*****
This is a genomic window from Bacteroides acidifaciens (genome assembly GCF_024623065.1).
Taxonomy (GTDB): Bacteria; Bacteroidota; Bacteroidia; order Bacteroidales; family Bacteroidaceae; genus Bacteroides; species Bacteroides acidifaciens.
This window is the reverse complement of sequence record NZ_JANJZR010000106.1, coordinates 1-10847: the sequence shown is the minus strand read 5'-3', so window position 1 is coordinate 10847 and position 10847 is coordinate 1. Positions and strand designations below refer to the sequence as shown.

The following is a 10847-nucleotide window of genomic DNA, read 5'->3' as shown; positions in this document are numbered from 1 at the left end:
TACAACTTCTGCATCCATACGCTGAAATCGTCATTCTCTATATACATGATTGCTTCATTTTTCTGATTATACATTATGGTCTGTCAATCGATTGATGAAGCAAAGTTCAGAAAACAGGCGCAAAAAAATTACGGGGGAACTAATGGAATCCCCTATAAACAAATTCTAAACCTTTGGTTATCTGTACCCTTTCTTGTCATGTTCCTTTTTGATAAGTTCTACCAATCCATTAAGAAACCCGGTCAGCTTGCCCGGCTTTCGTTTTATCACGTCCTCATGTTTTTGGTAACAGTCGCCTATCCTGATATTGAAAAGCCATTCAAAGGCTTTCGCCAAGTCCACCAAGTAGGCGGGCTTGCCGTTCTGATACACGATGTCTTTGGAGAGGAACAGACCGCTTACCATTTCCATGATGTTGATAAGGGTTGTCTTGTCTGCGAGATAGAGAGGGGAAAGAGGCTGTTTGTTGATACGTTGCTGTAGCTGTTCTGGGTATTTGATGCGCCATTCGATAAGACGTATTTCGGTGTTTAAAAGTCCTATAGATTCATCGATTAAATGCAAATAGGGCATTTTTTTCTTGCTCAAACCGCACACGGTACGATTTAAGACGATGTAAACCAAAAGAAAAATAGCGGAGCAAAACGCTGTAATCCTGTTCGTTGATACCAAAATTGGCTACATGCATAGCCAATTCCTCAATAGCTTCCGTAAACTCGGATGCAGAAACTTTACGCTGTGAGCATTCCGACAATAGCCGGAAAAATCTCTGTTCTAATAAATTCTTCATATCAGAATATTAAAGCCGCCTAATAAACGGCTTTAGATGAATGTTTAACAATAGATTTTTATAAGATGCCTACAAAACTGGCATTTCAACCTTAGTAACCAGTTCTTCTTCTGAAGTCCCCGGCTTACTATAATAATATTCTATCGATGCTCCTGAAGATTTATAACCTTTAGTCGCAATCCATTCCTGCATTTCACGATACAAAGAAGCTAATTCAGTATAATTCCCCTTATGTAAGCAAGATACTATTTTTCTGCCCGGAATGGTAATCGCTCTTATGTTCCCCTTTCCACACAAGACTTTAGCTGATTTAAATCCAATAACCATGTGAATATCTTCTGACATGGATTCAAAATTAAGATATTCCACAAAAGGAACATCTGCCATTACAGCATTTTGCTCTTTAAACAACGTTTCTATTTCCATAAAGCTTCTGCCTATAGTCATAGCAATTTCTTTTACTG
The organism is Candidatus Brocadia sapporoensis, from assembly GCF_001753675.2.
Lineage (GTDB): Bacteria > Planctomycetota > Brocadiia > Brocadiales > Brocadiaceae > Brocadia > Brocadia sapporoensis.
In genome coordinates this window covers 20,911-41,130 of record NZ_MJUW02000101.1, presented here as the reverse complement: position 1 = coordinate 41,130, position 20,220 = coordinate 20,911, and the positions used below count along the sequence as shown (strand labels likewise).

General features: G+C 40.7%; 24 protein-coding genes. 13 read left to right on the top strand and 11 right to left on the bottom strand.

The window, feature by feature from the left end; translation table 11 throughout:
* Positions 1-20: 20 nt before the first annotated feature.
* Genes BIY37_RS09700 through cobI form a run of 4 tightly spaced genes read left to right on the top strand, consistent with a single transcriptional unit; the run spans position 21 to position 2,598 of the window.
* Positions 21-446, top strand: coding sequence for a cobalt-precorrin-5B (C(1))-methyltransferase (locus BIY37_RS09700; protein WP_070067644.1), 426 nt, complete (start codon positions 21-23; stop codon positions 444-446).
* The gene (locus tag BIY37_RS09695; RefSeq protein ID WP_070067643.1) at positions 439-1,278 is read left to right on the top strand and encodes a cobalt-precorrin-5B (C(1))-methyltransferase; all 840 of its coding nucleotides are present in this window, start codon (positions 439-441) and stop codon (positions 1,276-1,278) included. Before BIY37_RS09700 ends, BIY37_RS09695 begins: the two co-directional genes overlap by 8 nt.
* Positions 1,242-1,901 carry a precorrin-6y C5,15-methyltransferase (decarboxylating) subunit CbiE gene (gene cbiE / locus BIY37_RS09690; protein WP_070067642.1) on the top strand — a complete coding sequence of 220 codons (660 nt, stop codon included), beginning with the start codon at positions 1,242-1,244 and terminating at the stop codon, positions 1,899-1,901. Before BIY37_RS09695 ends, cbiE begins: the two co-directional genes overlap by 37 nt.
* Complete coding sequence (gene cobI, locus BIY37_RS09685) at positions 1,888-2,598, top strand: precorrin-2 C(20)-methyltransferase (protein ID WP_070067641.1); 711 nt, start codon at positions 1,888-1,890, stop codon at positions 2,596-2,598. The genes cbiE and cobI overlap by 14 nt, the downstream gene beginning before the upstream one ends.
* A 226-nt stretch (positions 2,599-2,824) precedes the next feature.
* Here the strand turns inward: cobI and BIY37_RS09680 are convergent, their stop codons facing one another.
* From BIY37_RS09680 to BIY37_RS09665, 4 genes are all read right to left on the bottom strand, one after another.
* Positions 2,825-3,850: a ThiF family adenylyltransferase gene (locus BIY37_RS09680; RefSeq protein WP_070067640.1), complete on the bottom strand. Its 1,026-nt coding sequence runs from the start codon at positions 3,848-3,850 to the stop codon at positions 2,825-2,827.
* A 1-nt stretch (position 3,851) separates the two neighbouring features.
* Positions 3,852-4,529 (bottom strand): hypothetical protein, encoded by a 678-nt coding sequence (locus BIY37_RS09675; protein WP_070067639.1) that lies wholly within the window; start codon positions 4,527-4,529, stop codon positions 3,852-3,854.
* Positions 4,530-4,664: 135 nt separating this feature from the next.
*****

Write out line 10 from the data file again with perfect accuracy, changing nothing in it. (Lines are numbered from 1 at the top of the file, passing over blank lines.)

The window, feature by feature from the left end; translation table 11 throughout: